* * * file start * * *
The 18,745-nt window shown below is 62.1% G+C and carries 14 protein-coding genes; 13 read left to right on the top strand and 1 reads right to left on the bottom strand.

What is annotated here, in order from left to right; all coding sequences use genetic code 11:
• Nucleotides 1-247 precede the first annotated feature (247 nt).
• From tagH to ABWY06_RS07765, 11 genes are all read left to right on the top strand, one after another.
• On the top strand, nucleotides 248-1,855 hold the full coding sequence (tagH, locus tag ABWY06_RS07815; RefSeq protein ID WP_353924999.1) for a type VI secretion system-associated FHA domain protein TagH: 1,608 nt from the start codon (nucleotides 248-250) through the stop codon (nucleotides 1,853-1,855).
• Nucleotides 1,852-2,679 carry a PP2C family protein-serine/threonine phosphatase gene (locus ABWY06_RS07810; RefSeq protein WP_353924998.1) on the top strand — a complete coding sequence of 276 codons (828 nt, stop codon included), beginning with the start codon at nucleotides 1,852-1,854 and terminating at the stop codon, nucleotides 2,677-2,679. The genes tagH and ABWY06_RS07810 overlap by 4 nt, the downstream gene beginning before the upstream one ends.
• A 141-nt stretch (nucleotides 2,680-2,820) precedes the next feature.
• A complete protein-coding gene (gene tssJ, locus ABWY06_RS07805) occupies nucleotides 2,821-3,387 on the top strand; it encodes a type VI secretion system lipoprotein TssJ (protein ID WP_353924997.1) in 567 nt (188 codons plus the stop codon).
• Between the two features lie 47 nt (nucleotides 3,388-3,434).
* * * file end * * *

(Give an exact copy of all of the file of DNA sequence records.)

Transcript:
The 18,745-nt window shown below is 62.1% G+C and carries 14 protein-coding genes; 13 read left to right on the top strand and 1 reads right to left on the bottom strand.

What is annotated here, in order from left to right; all coding sequences use genetic code 11:
• Nucleotides 1-247 precede the first annotated feature (247 nt).
• From tagH to ABWY06_RS07765, 11 genes are all read left to right on the top strand, one after another.
• On the top strand, nucleotides 248-1,855 hold the full coding sequence (tagH, locus tag ABWY06_RS07815; RefSeq protein ID WP_353924999.1) for a type VI secretion system-associated FHA domain protein TagH: 1,608 nt from the start codon (nucleotides 248-250) through the stop codon (nucleotides 1,853-1,855).
• Nucleotides 1,852-2,679 carry a PP2C family protein-serine/threonine phosphatase gene (locus ABWY06_RS07810; RefSeq protein WP_353924998.1) on the top strand — a complete coding sequence of 276 codons (828 nt, stop codon included), beginning with the start codon at nucleotides 1,852-1,854 and terminating at the stop codon, nucleotides 2,677-2,679. The genes tagH and ABWY06_RS07810 overlap by 4 nt, the downstream gene beginning before the upstream one ends.
• A 141-nt stretch (nucleotides 2,680-2,820) precedes the next feature.
• A complete protein-coding gene (gene tssJ, locus ABWY06_RS07805) occupies nucleotides 2,821-3,387 on the top strand; it encodes a type VI secretion system lipoprotein TssJ (protein ID WP_353924997.1) in 567 nt (188 codons plus the stop codon).
• Between the two features lie 47 nt (nucleotides 3,388-3,434).